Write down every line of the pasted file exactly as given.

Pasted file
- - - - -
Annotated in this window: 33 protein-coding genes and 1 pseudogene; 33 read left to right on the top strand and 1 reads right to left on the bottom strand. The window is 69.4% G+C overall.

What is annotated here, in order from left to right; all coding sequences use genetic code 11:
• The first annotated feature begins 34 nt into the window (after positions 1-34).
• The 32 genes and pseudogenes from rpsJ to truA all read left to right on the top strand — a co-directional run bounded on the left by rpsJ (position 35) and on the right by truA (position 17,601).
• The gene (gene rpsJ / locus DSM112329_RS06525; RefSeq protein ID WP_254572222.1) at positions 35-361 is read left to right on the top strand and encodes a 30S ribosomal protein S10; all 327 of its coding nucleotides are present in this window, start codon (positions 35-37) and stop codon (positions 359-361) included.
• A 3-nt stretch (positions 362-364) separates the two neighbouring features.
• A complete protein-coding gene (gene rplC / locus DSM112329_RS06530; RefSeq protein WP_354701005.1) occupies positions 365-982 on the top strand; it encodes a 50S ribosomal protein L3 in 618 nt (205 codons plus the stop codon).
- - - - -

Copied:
Annotated in this window: 33 protein-coding genes and 1 pseudogene; 33 read left to right on the top strand and 1 reads right to left on the bottom strand. The window is 69.4% G+C overall.

What is annotated here, in order from left to right; all coding sequences use genetic code 11:
• The first annotated feature begins 34 nt into the window (after positions 1-34).
• The 32 genes and pseudogenes from rpsJ to truA all read left to right on the top strand — a co-directional run bounded on the left by rpsJ (position 35) and on the right by truA (position 17,601).
• The gene (gene rpsJ / locus DSM112329_RS06525; RefSeq protein ID WP_254572222.1) at positions 35-361 is read left to right on the top strand and encodes a 30S ribosomal protein S10; all 327 of its coding nucleotides are present in this window, start codon (positions 35-37) and stop codon (positions 359-361) included.
• A 3-nt stretch (positions 362-364) separates the two neighbouring features.
• A complete protein-coding gene (gene rplC / locus DSM112329_RS06530; RefSeq protein WP_354701005.1) occupies positions 365-982 on the top strand; it encodes a 50S ribosomal protein L3 in 618 nt (205 codons plus the stop codon).